Mary Kelso, MCC’s Team Coordinator for Intensive Case Management, accompanied Said to a doctor appointment, knowing from previous conversations that he was dealing with a tremendous amount of back pain. When they reached the end of the appointment time, she noticed that the subject of his pain had not come up at all, and she asked permission to share about it with the doctor. Said assented, and when the doctor heard about the patient’s back pain, he asked “Why didn’t you mention this?” Said’s response was “You never asked about my back.” This simple anecdote points to the importance of the education, advocacy, and accompanying work that case managers in our Intensive Case Management (ICM) program provide. Mary Kelso and Yassah Mulbah are full-time case managers for refugees with complex health issues in our metro office’s ICM program. They help coordinate care for and work intensively with individuals who … Continue reading
As in many cultures, talking about mental health and seeking treatment for mental illness carries a certain amount of stigma in the Somali community. At a recent Health Connections event in Mankato, Community Health Worker Mohamed Ibrahim wanted to have an open conversation about mental health without triggering the walls people put up when they hear terms like anxiety and depression. In a partnership with mental health counselors from Counseling Services of Southern Minnesota, a nearby agency working to serve Mankato’s diverse population, Mohamed and CSSM designed creative communication to address mental health issues. They brought visual charts and asked questions about whether or not people have trouble falling asleep at night because of worries, feel overwhelmed by daily tasks like getting the kids ready for school, or don’t feel like eating because of sadness. This approach lead to a lot of conversation among group participants, and opened the door … Continue reading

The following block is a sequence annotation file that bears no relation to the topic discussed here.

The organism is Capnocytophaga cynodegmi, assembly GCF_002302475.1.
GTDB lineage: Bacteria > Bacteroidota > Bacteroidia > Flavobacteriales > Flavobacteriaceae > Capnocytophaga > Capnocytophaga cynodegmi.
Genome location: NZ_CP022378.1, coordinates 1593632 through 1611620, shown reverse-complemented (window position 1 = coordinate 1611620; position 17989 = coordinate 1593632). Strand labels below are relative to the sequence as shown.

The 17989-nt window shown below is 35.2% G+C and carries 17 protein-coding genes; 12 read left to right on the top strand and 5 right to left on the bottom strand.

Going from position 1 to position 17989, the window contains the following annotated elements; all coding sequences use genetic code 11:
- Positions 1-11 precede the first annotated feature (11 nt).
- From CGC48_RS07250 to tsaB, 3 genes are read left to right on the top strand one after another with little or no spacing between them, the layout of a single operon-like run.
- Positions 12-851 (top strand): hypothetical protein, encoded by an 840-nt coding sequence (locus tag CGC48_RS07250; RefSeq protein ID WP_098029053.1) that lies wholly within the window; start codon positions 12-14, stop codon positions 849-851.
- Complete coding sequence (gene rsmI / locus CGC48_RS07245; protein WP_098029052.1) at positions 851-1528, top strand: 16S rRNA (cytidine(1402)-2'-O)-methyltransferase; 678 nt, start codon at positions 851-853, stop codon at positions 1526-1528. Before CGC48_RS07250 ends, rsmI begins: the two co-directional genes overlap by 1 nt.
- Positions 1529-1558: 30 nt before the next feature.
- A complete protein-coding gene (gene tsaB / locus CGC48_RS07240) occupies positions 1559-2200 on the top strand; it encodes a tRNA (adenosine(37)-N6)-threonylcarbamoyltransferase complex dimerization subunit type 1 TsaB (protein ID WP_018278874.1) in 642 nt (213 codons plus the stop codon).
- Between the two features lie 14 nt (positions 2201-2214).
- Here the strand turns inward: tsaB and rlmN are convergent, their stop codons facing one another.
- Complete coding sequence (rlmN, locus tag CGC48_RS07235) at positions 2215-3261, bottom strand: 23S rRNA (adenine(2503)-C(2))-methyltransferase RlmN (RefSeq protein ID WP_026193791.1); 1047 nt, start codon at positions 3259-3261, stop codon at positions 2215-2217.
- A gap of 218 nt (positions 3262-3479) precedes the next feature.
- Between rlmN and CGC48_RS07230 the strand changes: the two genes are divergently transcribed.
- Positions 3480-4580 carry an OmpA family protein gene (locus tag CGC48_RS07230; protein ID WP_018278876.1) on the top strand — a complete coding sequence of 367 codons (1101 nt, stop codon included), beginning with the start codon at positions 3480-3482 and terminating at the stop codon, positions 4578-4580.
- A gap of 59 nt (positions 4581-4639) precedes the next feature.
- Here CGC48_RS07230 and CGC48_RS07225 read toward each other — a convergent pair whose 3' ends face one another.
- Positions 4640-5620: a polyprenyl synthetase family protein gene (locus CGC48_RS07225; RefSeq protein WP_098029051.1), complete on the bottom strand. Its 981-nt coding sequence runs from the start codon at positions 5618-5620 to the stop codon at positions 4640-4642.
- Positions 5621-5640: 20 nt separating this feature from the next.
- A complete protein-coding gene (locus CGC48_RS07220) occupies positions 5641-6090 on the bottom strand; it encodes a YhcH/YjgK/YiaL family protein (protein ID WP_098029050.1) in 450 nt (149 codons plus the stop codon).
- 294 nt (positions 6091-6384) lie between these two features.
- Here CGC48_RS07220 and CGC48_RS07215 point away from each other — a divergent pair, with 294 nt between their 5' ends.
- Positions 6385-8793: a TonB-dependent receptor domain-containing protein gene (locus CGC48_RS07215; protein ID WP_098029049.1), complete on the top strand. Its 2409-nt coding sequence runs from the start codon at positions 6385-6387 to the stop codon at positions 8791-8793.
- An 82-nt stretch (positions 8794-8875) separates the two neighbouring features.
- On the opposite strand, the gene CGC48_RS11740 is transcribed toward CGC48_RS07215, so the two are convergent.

Ten years ago, Mohamed graduated from Medical School in Somalia. He completed training with the International Committee of the Red Cross and began to work in hospitals in Somalia and East Africa. For the next six years he worked with the Red Cross and Doctors Without Borders in Somalia and East Africa, helping primarily with emergency medicine and surgery for patients who had been wounded in the civil war. When deteriorating security conditions forced most non-governmental organizations to evacuate the region in 2014, Mohamed applied to join his wife and son in Minnesota. Now based in Mankato, Mohamed works for MCC Refugee Services where he is spearheading a new approach to refugee health management as one of the first Somali Community Health Workers in Mankato. He completed CHW training through a pilot program with Mayo Clinic in 2017 and completed his intern hours at the Mayo Clinic in St. Peter. … Continue reading
Members of the co-sponsorship team from Holy Trinity Lutheran in Minneapolis worked diligently for weeks collecting furniture, household goods, school supplies, personal hygiene items, and car seats for a Karen family of 9. They also worked to line up drivers, babysitters, shoppers, and a support system to accompany their family through the first difficult weeks in Minnesota. Literally one day before the family was to leave Thailand, MCC Refugee Services received notice that their travel had been cancelled and that there was no plan to reschedule their arrival in Minnesota. Of course, everyone’s primary concern was for the welfare of the family: what was to happen to them; where would the mother find the medical attention she needed; where would they go? Soon, the c-osponsors’ thoughts turned to all the stored furniture and supplies and what they should do with them. They offered MCC everything they had collected allowing, us … Continue reading